Weekly Wire
Nashville Scene A Reel of Two Cities

Jim Jarmusch went to Memphis, Robert Altman went to Nashville--and thereby hangs a tale

By Jim Ridley

MAY 10, 1999:  The difference between Memphis and Nashville can be boiled down to a single question: Why did Jim Jarmusch go to Memphis, when Robert Altman went to Nashville? Both directors have reputations as mavericks; both directors chose Tennessee as the site of sprawling ensemble pieces about America in miniature. The movies they made, Mystery Train and Nashville, are even similar in some ways, from their large casts and lack of a central character to their crazy-quilt structure of interlocking stories. But at heart, Jarmusch's film is about outsiders, and Altman's film is about insiders. That's as good a line of demarcation as any between the two cities, and the films made in and about them.

Let's set the stage a little. For starters, Memphis prizes its eccentrics a whole lot more than its sister city to the east. In his amazing underground history It Came From Memphis, Robert Gordon makes a convincing case that the most influential people in Memphis' pop culture--and therefore everybody's--were often the craziest, most obscure, or least equipped to handle polite society. He cites such characters as zonked 1950s deejay Dewey Phillips, who incited Memphis teens to rock 'n' roll rebellion. But the best story he tells concerns a white wrestler named Sputnik Monroe, a bruiser whose motto was "I'll jump in the air and shit in your hair"--and who likely created the city's first integrated audiences by overselling tickets to black wrestling fans, who spilled over into whites-only sections.

Common to all these stories is an edge of innate civic disorder, which can explode in bursts of genius, bursts of irrational violence, or sometimes both. No wonder Nashville tends to view the Bluff City as a crazy, distant relative--one better remembered for its business blunders than for the musical triumphs that bought it the chance to screw up. In a bean-counter's view of music history, Memphis' Sun Records is the place that sold Elvis to RCA for a sack of marbles.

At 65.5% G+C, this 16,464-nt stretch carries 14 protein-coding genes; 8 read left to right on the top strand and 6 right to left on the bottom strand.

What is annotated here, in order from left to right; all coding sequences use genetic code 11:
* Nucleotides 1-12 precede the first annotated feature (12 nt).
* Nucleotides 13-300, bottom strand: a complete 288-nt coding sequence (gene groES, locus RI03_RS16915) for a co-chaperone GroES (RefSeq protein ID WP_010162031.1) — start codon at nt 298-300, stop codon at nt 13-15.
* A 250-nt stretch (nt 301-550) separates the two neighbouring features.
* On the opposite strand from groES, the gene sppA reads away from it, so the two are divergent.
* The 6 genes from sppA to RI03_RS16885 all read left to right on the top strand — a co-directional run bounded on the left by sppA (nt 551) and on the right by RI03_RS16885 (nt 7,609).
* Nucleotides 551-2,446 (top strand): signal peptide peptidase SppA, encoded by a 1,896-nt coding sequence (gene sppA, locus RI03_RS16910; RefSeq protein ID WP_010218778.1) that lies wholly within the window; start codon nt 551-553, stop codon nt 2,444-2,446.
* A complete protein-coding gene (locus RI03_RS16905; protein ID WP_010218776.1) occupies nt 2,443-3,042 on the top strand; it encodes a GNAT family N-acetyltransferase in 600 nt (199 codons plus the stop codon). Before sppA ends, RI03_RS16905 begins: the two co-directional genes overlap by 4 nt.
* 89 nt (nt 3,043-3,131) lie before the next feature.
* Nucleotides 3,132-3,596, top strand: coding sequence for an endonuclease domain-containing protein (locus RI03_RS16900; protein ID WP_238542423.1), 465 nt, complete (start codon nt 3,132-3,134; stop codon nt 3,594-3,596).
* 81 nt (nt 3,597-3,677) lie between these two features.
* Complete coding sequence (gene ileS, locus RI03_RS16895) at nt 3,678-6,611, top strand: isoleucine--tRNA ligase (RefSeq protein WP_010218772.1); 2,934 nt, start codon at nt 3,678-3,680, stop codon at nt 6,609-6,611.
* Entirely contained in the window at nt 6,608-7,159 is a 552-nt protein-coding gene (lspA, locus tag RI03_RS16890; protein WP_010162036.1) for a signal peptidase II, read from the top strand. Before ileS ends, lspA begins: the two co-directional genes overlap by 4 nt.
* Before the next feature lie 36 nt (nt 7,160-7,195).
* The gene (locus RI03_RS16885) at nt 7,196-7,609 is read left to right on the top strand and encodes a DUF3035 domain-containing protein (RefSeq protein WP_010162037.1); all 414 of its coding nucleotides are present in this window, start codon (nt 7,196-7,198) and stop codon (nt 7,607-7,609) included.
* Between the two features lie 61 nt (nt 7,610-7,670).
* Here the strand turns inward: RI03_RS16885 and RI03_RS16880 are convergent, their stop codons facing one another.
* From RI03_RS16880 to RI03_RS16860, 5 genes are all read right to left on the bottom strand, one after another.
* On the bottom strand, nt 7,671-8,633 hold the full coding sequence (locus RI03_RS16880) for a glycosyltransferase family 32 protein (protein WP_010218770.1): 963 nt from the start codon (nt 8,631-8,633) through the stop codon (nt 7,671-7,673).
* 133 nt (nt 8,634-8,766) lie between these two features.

There's nothing at all crazy, however, about Memphis' status as a hot movie location. In terms of actual dollars and prestige, the Memphis film industry may be the one area of entertainment business that Nashville covets and resents. While Nashville's film industry clutches at straws, Memphis has been luring big-budget Hollywood projects steadily since 1988, in no small part because the same city film commissioner, Linn Sitler, has been allowed to keep her job (and contacts) for more than a decade. Due soon is Milos Forman's The Man on the Moon, with Jim Carrey as Andy Kaufman; Robert Zemeckis' upcoming Tom Hanks adventure The Castaway will reportedly shoot some scenes there as well. (Even Robert Altman shot part of his genial Southern comedy Cookie's Fortune in Shelby County.)

Yet as connected as the Memphis film industry is, the movies filmed there almost always have the same outcast/outlaw edge found in Gordon's book. The heroes of the many John Grisham thrillers filmed in Shelby County are outsiders who fight an entrenched, corrupt establishment: Tom Cruise fleeing the mob attorneys of The Firm, Susan Sarandon defying grandstanding DA Tommy Lee Jones in The Client, Matt Damon fighting deep-pocketed mouthpiece Jon Voight in The Rainmaker. Who else do you find on the Memphis film résumé? Hannibal Lecter, Larry Flynt, and Jerry Lee Lewis. Not a mild-mannered company man in the bunch.

The prototypical Nashville movie, however, concerns the establishment, and the goings-on beyond the velvet rope--42nd Street on 16th Avenue, the story of the broken hearts behind all those gold records. At Quentin Tarantino's QTIII exploitation fest in Austin several weeks ago, one of the films du jour was Nashville Girl, an all-but-forgotten drive-in flick from 1976, in which Kentucky girl Monica Gayle hitchhikes her way to Nashville to make it in country music. And make it she does--with scheming musicians, surly country stars, even (almost!) a butch Metro workhouse guard. (Oddly, our empty prison facilities, used in Last Dance, Against the Wall, A Letter From Death Row, and the upcoming The Green Mile, have drawn more feature films to town recently than all of Music Row's millions.)

What's interesting in Nashville Girl is its emphasis throughout on the machinery of Music Row--like Nashville, it's less a musical than a musical exposé. So too, in its gentler fashion, is Peter Bogdanovich's unfairly maligned The Thing Called Love, which follows lovelorn country hopefuls Samantha Mathis, River Phoenix, Dermot Mulroney, and Sandra Bullock from writer's-night auditions at the Bluebird to endless rounds of Nashville handshakes (palm extended, tape enclosed).